Olivia jumped to her feet.
“This is disgraceful! How dare you! How dare you say such things! I’ve a good mind to . . . to . . .”
“Please, Mrs Drake. Please sit down.” David turned to Mrs Norris. “Perhaps you can explain this preposterous and, I warn you, slanderous accusation.”
Mr Norris’s chin came up. Her hands were clasped together in front of her, the knuckles white.
“You thought you’d been so clever, didn’t you? It started on the balcony.” She looked at David. “I saw you. You were going to push him. Until you saw me. But I didn’t say anything. You’d have denied it, your word against mine, and I would have lost my job. But I kept my eyes open.”
She turned to Olivia.
“That so-called suicide note. I’d seen that weeks ago. He left it on the table in the hall. When it had gone I thought he must have picked it up when he came back from the funeral. But he didn’t pick it up, did he, Mrs Drake? You did.”
David and Olivia just stared at her.
“And, of course, there was the pen,” she said.
“The pen?” David repeated.
“Yes. It was the wrong colour,” she said.
“It was Andrew’s pen,” Olivia said.
Mrs Norris shook her head.
“It was the wrong colour of ink. Mr Drake used to write cheques for me to pay tradesmen with that pen, in blue ink. His suicide note was in black ink. Even the police missed that.”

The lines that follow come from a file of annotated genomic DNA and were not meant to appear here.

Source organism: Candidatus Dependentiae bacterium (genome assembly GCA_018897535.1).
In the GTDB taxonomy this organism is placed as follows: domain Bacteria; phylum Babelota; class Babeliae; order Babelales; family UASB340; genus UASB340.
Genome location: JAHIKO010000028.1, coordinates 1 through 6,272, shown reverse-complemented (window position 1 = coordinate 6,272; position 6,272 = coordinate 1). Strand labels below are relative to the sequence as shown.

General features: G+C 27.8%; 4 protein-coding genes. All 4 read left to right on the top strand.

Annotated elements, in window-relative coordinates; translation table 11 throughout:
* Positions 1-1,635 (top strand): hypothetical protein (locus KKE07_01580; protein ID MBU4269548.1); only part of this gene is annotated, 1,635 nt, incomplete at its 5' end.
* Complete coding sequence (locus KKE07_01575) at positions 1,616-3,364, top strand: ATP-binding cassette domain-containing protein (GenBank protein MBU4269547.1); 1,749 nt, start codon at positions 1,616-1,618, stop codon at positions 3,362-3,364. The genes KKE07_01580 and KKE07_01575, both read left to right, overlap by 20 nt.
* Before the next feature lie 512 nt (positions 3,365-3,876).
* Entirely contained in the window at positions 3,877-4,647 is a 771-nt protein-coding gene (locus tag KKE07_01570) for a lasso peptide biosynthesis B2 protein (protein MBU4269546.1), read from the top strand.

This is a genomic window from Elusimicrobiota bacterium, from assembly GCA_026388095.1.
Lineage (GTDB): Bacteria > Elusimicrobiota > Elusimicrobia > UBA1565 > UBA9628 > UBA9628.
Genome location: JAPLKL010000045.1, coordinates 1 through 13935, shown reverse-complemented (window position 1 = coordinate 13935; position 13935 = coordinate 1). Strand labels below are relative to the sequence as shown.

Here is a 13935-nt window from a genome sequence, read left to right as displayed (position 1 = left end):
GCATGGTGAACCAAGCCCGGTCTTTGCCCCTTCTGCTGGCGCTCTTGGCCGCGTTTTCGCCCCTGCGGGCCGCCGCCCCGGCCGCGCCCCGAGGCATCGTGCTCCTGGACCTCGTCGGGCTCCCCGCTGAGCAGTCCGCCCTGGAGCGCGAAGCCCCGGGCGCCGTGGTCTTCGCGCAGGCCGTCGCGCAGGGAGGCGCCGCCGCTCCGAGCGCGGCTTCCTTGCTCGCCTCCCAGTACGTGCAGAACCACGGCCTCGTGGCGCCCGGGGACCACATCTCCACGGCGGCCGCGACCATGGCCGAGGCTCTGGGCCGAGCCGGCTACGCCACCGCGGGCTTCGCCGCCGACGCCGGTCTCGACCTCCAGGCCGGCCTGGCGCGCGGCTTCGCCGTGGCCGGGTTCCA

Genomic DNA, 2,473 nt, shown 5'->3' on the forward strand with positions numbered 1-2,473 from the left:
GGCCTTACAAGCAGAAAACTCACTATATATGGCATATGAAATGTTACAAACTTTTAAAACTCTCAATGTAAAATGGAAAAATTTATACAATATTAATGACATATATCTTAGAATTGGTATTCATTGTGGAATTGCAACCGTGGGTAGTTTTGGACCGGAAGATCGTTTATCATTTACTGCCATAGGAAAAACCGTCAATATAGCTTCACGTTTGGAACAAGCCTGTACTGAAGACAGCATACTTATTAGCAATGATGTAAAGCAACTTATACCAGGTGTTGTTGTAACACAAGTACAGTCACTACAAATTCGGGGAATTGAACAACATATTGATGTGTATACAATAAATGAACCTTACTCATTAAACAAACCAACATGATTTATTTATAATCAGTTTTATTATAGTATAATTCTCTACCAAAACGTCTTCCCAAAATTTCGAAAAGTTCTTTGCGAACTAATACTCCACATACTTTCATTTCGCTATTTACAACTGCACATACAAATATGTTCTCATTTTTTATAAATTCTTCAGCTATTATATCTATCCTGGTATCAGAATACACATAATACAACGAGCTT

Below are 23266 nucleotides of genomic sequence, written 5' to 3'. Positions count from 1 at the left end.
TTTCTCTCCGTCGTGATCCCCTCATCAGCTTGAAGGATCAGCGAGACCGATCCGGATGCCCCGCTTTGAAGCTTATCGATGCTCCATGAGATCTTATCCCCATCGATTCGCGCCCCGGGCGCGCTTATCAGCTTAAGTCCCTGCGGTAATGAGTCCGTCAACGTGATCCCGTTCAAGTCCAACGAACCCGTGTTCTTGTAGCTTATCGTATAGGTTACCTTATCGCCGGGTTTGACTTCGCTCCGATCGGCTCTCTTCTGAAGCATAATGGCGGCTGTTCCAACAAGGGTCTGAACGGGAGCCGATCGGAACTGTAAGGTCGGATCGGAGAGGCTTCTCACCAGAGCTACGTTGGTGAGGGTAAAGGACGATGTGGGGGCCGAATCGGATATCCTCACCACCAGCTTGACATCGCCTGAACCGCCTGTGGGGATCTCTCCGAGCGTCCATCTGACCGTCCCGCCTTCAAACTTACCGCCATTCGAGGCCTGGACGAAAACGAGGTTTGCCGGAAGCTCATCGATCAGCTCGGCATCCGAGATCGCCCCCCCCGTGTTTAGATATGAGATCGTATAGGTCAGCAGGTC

David spoke, his voice tight.
“Is that it? All this is pure conjecture.”
“Money!” Olivia blurted out. “All this is about money, isn’t it?”
“No, Mrs Drake, I don’t want money.”
“I warn you, Mrs Norris, you are making dangerous accusations.”
“That’s as maybe, but if I didn’t say something, well, I’d have it on my conscience. I’m sorry.” She turned to leave.
“What are you going to do?” Olivia said, her voice cracking.
Mrs Norris turned at the door.
“I’m getting my things together and going to my sister’s. I’ll be gone within the hour. He was a horrible man, I know, but what you did was wrong, very wrong.”
“It’s not true,” Olivia pleaded.
Mr Norris opened the door.
“That’s for the police to decide, not me. Goodbye, Mrs Drake.” She closed the door.
Olivia turned desperately to David.
“What shall we do? What shall we do?”
“Stop! Let me think. We could try to bluff it out. Our word against hers. And I bet she’s got that pen.”
“Do you think so? Oh, David. There must be something we can do.”
David stood up and walked to the door.
“Where are you going?”
He looked back at her.
“To do something,” he said.